POCkeT Colposcope is a highly portable, cervical cancer screening solution to be used at the community-level setting. The technology was developed by Dr. Nimmi Ramanujam and her team at Duke University’s Global Women’s Health Technologies Center and has been evaluated clinically in Tanzania, Peru, Kenya, Zambia, and the U.S. Cervical cancer affects the lives of 500,000 women worldwide each year and results in more than 270,000 deaths. The POCkeT Colposcope brings a small, easily cleaned, and highly usable device to many low to middle-income countries.

“Duke OLV has been an active and engaged partner in helping our team pursue commercialization pathways for the POCkeT Colposcope. Not only does this office provide services for technology transfer but also supports grant proposals and student activities to move this technology forward.” –Nimmi Ramanujam, PhD, Professor of Biomedical Engineering, Pratt School of Engineering. 

Encapsio CEO Nick Kirby and CTO Wyatt Shields met with President Price to explain how their innovative silicone microspheres can be used in a variety of applications. Photo by Jared Lazarus/Duke PhotographyEncapsio was born out of a Duke lab by PhD Wyatt Shields. The company is developing a system of manufacturing premium silicone microspheres for the encapsulation, protection, and controlled delivery of active ingredients in product formulations. Fuqua MBA students Nick Kirby and Wes Day sought out Shields’ technology for a start-up idea when they saw the potential for a product that is cost effective, scalable, and easily brought to market. With the ability to encapsulate and deliver a variety of compounds, these spheres offer a broad range of applications—such as inks, paints, pesticides, drugs, etc. Currently, the focus is on topical applications for skin care starting with a retinol-encapsulated microsphere that will be supplied to cosmetic brands and cosmetic ingredient distributors.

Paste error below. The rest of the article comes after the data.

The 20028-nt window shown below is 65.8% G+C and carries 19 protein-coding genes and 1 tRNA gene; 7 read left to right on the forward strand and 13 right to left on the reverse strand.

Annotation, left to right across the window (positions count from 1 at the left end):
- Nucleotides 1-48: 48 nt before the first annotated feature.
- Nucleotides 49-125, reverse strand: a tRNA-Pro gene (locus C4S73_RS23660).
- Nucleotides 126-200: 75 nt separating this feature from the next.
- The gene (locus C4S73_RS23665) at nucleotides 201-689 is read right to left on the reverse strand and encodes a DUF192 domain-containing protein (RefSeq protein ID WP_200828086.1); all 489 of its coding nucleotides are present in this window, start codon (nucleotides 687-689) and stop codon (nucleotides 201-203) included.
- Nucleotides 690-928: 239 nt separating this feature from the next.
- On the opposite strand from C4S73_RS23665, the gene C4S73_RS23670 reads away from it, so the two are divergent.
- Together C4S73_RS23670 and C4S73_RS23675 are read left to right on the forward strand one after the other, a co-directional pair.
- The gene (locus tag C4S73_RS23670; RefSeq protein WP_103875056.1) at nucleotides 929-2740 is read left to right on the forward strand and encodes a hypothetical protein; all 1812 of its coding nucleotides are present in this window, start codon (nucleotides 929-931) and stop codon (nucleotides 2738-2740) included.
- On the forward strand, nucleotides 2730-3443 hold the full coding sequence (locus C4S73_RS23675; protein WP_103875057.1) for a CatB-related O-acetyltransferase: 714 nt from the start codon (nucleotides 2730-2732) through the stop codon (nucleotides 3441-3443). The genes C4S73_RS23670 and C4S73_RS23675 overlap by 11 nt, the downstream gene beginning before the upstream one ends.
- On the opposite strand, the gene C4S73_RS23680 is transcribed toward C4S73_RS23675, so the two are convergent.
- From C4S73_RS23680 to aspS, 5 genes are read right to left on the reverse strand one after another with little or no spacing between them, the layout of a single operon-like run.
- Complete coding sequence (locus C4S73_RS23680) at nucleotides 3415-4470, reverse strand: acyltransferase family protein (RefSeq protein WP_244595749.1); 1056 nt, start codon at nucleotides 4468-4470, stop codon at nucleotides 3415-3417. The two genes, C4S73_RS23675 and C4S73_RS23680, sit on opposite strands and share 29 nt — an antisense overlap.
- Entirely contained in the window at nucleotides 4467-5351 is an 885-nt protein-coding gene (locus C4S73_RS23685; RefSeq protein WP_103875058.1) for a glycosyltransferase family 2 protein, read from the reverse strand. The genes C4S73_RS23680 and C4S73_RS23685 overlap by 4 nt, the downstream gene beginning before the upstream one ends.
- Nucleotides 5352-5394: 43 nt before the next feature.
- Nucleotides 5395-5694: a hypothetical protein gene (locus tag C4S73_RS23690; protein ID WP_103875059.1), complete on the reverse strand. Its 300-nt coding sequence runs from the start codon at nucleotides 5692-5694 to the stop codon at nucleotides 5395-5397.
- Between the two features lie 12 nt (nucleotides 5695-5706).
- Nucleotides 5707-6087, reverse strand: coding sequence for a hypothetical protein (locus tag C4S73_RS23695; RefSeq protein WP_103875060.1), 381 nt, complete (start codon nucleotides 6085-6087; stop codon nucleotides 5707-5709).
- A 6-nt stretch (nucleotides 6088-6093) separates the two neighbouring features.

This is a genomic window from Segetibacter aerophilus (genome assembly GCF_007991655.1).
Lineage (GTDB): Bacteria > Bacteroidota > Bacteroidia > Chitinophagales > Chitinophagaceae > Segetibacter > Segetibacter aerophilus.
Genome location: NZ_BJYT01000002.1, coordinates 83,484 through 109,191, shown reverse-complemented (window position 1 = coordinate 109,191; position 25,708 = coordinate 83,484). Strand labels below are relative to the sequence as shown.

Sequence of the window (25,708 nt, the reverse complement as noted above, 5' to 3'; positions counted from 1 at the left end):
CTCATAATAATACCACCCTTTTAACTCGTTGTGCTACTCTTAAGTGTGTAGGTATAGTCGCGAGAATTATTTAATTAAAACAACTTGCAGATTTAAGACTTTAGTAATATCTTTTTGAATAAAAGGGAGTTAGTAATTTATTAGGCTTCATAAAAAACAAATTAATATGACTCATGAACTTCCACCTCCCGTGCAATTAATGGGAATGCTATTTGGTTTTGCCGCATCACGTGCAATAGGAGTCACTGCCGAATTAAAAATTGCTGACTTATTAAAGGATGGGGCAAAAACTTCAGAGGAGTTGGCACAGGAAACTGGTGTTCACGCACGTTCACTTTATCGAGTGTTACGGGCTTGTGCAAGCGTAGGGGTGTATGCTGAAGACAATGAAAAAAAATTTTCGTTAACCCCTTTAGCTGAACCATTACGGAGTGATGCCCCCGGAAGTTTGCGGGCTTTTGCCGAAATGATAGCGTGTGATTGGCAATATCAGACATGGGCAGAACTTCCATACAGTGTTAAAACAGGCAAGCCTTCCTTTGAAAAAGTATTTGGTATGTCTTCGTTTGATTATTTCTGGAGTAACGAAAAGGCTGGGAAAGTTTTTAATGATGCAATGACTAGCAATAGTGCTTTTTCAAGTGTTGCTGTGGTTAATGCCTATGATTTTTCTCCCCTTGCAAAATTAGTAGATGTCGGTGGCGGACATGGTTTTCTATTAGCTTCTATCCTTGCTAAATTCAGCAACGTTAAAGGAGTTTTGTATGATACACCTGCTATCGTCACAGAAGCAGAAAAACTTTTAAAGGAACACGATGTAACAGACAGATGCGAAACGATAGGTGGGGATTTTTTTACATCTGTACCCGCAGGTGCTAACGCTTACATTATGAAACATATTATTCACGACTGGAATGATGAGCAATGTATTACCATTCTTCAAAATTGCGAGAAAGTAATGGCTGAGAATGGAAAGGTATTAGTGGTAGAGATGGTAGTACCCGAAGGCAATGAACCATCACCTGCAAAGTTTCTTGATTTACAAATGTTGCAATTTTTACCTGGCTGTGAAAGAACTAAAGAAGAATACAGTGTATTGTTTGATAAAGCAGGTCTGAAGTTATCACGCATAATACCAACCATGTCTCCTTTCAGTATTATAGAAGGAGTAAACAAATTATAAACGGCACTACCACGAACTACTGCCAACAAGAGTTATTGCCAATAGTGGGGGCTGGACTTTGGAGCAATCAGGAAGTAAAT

“OLV has supported our startup from the very beginning. It was OLV’s Rob Hallford who initially connected Wes and me to Wyatt long before we became a company.  Also, OLV has assisted with writing grants, fundraising, IP strategy, and facilitating introductions to key contacts within their vast network.”–Nick Kirby, Encapsio CFO 

Adam Wax, PhD, Professor of Biomedical Engineering explains to President Price how Lumedica has made Optical Coherence Tomography small and affordable.Lumedica was founded by an experienced team of engineers including Chief Scientist Dr. Adam Wax from the Pratt School of Engineering. Dr. Wax’s team has developed a new low-cost optical coherence tomography (OCT) scanner that could dramatically extend the impact of the imaging technology for eye health by making eye imaging more affordable, accessible and easier to use. Affordable access would enable more health care providers to conduct OCT imaging, giving patients greater, earlier access to the one test that can save their vision and improve their quality of life.

 “I’ve worked with OLV on many technologies over the years.  They’ve helped me develop the patent protection we needed to get our companies off the ground.” – Adam Wax, PhD, Professor of Biomedical Engineering, Pratt School of Engineering.